Th" Attorney General, in a letter of the same
SEte. answers the questions as follows:
Flirt— lt has not. except ■• far as it is a matter
of peneral notoriety.
Second— l have not. . ,
Third— None that could be classed as legal am-
It'S proper. I think, however, to add that owir.s
to the positive, oft repeated and circumstantial
r.atu'-e of the allegations that the law is belns
flagrantly violated. I directed some time npo a
thorough inves:ipatlon to be made by one of the
district attorneys of the I nlted states for the
purpose of ascertaining whether in fact such com
bination existed, and whether, if so. its operations
were in violation of any federal statute
Continuing, the report says:
It is apparent from this correspondence that there
is no necessity for th* adoption of the resolution.
By reason of "the widespread notoriety of the mat
ter the Attorney General of the ["tilted States has
already ordered a thorough investigation. There Is
no doubt he will perform bis duty and prosecute
all offenders, if offenders there be.
It is evident that he should not be required to
five -. detail the steps already taken, as this would
be to forewarn tlio>,o who are violating the law
and enable them, to conceal evidence.
It is aN" evident that this officer cannot state
whether or not there has b<-on an infringement of
the law. as no evidence has been presented to him
upon which to ba*e an opinion, and no intelligent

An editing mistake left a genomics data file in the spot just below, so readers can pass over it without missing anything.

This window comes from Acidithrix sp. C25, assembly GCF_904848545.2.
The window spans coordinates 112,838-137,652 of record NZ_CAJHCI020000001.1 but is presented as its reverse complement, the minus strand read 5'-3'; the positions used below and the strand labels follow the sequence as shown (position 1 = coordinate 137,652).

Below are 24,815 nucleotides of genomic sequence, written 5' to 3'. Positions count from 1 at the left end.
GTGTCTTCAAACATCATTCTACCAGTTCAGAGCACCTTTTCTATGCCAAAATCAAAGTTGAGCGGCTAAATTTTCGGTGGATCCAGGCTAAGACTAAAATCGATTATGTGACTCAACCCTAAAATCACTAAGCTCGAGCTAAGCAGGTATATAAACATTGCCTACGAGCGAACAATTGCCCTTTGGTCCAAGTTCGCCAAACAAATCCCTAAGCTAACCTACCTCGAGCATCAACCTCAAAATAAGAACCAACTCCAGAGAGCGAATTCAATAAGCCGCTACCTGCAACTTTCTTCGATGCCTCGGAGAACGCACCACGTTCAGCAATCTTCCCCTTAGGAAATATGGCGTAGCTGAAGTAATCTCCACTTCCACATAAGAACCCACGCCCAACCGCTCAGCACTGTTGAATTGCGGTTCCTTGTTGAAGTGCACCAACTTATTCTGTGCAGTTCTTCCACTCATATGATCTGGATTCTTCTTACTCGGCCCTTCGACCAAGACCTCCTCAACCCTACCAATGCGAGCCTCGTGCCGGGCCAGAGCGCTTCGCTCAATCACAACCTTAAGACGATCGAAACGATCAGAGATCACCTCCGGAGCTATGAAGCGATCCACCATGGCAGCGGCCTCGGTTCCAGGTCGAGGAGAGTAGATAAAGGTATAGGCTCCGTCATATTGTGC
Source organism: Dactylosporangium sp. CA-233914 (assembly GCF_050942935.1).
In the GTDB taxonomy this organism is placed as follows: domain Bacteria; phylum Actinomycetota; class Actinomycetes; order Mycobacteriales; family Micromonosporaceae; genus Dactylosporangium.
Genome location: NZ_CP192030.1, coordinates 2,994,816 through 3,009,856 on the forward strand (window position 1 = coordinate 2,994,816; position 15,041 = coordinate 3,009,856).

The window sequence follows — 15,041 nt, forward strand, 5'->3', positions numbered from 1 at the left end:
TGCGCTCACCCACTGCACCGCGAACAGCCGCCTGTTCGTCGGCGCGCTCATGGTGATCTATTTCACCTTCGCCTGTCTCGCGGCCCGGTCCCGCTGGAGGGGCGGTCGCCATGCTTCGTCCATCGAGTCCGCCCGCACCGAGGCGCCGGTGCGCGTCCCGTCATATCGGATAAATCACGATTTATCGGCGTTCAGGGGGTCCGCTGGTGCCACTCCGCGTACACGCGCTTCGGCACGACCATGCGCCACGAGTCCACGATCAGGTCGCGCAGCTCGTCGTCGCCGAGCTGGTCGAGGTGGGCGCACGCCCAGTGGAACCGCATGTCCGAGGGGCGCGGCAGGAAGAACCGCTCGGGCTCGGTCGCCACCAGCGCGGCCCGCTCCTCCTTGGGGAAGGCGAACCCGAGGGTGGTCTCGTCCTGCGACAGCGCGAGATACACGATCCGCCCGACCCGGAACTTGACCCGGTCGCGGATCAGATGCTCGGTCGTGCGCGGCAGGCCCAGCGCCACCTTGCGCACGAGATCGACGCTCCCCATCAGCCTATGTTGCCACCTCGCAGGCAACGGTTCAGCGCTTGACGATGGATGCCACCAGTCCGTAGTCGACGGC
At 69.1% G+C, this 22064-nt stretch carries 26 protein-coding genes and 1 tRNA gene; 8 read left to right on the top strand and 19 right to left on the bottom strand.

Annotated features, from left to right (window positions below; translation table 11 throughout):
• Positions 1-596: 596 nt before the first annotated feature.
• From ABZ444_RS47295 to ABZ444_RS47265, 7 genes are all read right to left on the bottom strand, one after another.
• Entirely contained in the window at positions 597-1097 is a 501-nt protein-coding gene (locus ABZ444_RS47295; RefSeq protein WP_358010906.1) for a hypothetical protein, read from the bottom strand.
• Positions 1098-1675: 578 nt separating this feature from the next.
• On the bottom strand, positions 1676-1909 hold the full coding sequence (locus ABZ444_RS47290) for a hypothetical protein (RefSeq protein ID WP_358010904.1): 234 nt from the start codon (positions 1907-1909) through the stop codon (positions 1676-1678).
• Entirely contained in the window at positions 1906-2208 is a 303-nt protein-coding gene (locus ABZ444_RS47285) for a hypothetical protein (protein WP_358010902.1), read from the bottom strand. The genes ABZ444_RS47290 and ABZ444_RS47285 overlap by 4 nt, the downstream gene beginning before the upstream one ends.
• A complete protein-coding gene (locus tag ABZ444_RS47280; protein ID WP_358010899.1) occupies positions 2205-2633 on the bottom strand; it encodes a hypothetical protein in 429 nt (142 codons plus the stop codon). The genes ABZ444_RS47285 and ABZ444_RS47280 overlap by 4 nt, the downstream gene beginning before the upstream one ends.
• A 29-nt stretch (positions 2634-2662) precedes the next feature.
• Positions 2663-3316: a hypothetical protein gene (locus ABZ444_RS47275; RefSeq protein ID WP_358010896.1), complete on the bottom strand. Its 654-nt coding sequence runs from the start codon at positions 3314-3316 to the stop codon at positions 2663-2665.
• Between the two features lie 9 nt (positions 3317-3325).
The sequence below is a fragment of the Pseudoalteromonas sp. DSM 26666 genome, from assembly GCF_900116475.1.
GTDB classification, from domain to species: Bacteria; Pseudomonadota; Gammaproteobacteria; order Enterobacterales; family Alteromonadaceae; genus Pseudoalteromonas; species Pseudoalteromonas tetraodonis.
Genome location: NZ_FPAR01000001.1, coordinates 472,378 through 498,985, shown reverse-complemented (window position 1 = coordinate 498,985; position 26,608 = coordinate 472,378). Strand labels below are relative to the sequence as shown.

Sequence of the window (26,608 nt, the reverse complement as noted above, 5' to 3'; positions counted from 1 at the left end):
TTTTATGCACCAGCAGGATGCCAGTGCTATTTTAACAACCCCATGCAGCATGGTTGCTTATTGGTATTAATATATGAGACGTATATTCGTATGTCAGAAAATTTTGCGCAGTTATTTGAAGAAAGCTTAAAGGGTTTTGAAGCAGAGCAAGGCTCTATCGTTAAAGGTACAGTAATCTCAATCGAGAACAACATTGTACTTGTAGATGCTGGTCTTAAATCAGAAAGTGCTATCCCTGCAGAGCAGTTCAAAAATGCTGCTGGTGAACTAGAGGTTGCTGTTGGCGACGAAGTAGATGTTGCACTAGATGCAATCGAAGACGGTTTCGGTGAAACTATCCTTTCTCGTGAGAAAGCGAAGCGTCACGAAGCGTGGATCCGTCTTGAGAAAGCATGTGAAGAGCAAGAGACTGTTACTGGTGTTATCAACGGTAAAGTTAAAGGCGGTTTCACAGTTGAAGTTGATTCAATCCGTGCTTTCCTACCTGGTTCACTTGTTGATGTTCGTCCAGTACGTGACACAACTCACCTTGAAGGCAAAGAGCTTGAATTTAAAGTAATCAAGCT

opinion can be given as to whether or not there
has been an infringement of the law until the facts
axe fully ascertained.
It is Blf=o evident that no legal steps can be taken
toward a prosecution of the parties violating the
law until a thorough investigation has been made.
(1 short- th» letter of the Attorney General above
quoted answers the resolution as fully as it can
be or ought to be at this time.
Edward M. Sh«>pnrd. the. Tammany candidate for
Mayor ia?t fall, baa premised to speak at the din
ner of the Harlem Democratic Club in the Harlem
Casino to-morrow niKiit. an 5 it is understood that
Mr. Shepard will review the acts of Mayor Low's
administration up to flat*. He intimated In his
speech at the Democratic Club on Monday night
that he had something on his mind in the way of
criticism Of Mr. Low, and the Harlem Tammany
raeu paid last night that Mr. Shepard would attack
Ism Mayor The meeting is In the XXXlst As
senrhly * District, of which Isaac M. Hopper is
leader. Hugo Kanzler is president of the club, and
the dinner will be in honor of the birthday of
Thomas Jefferson. Among others who are expected
to speak are Lewis Nixon. < "ingressman Robert W.
Davie. of Florida, and John B. Stanchfleld. Gov
ernor Joseph D. Savers of Texas and pi -Governor
Frank Brown of Maryland. Invitations have been
»rit to -ex-President < Me-velarid. ex -Secretary Fair
child. John G. Carlisle and ex-Senator David B.
The Forr. Rivfr Ship and Engine Company-, at
r Quincy. Mass., has just placed on the market
in.ovi shares of preferred Mock at JlO9 a share, of
.'ferlng: a bonus of on? share of common ftock for
• every two of preferred that is bought. The com
' pany 1s capitalized a* follow*: Preferred Mock.
y, <wi shares, at $2. ""'.'"A and common stock. 20.W)
j share? at C«Vi.(W. The company reserves the
» rlrht to -withdraw this bonus «• any time.
This was formerly the Fore River Engine Com
■ nanv at Weymouth, orjranired by F. O. Wellington
end T A "Watson. L*?t year The company, hav
• In* established a larpe plant at Qulncy. was In
corporated. Am"ric the contracts i' has undertaken
ar« the hui'.dinK of the battleships Xew-Jersey and
Rhc-^.e Island the cruiser Dcs iloines and a num
. : of torpedo boat destroyers.
special NOTICE
By I irvupuk>u«> Druggists who offer you a substitute for
Hnnyadl J&nos
There is nothing •• Jn*t as good." For the positive cure of